As the stock market surges to dizzying heights, with the Dow Jones industrial average leaping over the 21,000 barrier, it begs the question, can this rally continue? As traders say, the trend is your friend, until it's not.
The current bull cycle in stocks is old by historical comparisons, touching its eighth birthday this March. The U.S. stock market has had 11 bull markets since 1926 including this one, says David L. Blain, chief executive officer at BlueSky Wealth Advisors in New Bern, North Carolina.
"They averaged 54 months long and a total of 154 percent gain," Blain says. "The current bull market began in March 2009. It's gone on 95 months and has achieved approximately a 231 percent gain."
Despite its age, analysts aren't giving up on the stock bull.
"I certainly wouldn't rule out the possibility of a correction of 10 to 20 percent, but a significant bear market of 2008 proportion is not likely," Blain says.
The rally can certainly continue, says Brad McMillan, chief investment officer at Commonwealth Financial Network Waltham, Massachusetts. "Markets are at all-time highs, so there is no resistance above. It can go higher than almost anyone now expects," McMillan says.
Here are seven reasons analysts think stocks can continue to rally this year.
U.S. growth expectations have changed. The market has shifted from being worried about lower growth for longer to expecting more growth sooner rather than later, says Chris Zaccarelli, chief investment officer for Cornerstone Financial Partners in Charlotte, North Carolina.
"Going forward, the Dow can move significantly higher from here as long as the policies the market are expecting -- corporate tax reform, deregulation and infrastructure spending -- are enacted," Zaccarelli says.
Protectionist concerns may be overblown. "I don't believe Trump wants a trade war with anyone," says Sean O'Hara, president, Pacer ETF Distributors in Paoli, Pennsylvania. "I think he wants fair trade, and the best way to do that is through bilateral discussions as opposed to these behemoth trade agreements like NAFTA and the TPP."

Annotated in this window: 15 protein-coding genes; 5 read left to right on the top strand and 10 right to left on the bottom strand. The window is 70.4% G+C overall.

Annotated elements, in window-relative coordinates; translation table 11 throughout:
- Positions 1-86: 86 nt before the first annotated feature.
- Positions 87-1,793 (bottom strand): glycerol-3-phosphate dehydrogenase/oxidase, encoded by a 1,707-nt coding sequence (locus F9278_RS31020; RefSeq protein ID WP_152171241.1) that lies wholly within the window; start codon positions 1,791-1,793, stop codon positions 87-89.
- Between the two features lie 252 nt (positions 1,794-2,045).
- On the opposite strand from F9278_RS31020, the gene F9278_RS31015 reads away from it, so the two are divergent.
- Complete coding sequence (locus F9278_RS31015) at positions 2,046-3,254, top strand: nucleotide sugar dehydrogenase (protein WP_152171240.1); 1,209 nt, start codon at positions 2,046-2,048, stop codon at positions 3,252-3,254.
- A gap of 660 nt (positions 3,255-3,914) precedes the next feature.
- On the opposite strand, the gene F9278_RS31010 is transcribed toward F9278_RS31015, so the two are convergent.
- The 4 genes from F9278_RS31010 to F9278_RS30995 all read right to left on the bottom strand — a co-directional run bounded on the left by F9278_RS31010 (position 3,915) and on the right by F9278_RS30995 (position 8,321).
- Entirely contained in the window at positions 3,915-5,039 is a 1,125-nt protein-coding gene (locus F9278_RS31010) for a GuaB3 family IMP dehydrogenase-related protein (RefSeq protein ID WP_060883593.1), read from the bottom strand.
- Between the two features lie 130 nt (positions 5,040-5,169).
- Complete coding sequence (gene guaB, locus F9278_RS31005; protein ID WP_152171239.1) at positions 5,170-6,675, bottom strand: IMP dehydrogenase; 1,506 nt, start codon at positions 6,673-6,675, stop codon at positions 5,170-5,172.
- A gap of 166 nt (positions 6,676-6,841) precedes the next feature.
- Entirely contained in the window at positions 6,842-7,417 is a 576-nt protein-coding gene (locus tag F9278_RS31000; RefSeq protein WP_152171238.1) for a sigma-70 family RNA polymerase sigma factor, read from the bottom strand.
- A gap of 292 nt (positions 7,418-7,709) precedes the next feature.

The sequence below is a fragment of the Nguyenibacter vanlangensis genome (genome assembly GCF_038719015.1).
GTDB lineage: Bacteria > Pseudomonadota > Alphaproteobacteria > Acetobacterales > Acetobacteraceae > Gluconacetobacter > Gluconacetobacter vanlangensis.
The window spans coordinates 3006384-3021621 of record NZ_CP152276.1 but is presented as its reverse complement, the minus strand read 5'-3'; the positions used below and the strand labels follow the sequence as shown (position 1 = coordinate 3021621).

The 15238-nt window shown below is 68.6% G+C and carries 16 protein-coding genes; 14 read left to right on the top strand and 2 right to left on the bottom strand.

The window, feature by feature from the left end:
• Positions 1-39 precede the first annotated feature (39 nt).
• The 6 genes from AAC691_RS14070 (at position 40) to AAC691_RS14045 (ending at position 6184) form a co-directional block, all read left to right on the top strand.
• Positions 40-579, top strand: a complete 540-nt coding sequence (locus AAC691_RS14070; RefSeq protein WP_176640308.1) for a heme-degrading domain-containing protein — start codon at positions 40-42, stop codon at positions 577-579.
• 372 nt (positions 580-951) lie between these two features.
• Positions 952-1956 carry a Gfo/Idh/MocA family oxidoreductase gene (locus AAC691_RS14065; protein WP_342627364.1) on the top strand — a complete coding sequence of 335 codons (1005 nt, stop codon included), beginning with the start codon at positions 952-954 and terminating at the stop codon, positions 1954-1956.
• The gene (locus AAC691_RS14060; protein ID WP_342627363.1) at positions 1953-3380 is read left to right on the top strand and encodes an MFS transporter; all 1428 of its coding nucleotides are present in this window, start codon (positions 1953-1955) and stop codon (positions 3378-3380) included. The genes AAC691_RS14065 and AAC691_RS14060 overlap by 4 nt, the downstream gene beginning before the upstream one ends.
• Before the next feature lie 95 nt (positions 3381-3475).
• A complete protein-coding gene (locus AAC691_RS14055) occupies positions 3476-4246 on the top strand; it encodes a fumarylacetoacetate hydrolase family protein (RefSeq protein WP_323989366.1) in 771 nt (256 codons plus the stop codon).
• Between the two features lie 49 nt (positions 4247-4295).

Even if some of Trump's protectionist message takes hold, O'Hara adds, there are areas of the market that can still perform.
"For example, mid-cap stocks, which historically have outperformed large-cap stocks and tend to have low correlation to fluctuations in international trade or currency valuations," he says.
Interest rates are still historically low. Even if the Federal Reserve hikes interest rates two or three times this year, the benchmark federal funds rate will still be at extremely low levels by historical comparisons.
"Lower interest rates help consumers keep their debt payments lower," says Eric Aanes, president and founder of Titus Wealth Management in Larkspur, California. "In turn, this gives consumers more disposable income to put back into the economy to help businesses to grow."
Corporate earnings are strong. Earnings are the No. 1 driver of long-term equity returns, says Ryan Detrick, senior market strategist at LPL Financial in Charlotte, North Carolina. "Fourth-quarter earnings gained more than 7 percent year over year, on the heels of gaining more than 4 percent in the third quarter," Detrick says.